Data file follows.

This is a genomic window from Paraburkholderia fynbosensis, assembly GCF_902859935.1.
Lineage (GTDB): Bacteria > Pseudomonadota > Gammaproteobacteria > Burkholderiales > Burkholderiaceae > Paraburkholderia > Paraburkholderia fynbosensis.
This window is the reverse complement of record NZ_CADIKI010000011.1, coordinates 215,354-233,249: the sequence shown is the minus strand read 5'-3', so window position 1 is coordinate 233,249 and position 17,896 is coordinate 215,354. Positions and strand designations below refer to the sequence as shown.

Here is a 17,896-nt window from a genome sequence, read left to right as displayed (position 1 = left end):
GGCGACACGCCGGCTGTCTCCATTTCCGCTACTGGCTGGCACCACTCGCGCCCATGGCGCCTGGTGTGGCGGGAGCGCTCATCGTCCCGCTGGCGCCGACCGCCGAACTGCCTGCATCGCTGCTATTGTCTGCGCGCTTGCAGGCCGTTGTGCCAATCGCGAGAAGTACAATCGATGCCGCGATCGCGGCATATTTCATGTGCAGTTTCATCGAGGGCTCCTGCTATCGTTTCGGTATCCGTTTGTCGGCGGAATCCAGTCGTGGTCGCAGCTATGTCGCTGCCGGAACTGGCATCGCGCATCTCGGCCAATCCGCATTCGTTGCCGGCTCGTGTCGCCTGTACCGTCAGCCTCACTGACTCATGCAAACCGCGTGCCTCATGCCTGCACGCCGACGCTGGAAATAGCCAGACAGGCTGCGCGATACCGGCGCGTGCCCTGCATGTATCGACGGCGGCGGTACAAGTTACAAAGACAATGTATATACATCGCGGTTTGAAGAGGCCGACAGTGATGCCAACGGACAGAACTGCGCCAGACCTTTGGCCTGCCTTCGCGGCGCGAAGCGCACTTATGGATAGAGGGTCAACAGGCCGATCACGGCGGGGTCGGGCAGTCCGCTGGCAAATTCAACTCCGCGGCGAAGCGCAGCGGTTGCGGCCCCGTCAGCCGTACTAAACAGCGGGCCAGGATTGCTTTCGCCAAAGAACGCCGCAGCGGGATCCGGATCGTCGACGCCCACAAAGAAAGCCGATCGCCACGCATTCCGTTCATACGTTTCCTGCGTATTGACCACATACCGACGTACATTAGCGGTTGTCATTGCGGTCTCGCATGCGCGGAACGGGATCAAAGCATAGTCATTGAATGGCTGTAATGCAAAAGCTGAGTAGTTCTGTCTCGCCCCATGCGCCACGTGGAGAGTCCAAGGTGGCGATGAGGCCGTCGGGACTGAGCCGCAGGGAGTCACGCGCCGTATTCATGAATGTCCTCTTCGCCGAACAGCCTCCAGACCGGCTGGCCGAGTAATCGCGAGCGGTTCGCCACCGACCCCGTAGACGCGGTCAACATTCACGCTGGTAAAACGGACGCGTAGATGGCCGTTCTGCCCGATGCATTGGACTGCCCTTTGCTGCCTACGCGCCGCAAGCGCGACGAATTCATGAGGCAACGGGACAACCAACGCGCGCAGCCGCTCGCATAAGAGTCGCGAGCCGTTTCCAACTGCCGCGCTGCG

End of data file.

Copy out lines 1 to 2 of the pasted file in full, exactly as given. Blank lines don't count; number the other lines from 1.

This is a genomic window from Paraburkholderia fynbosensis, assembly GCF_902859935.1.
Lineage (GTDB): Bacteria > Pseudomonadota > Gammaproteobacteria > Burkholderiales > Burkholderiaceae > Paraburkholderia > Paraburkholderia fynbosensis.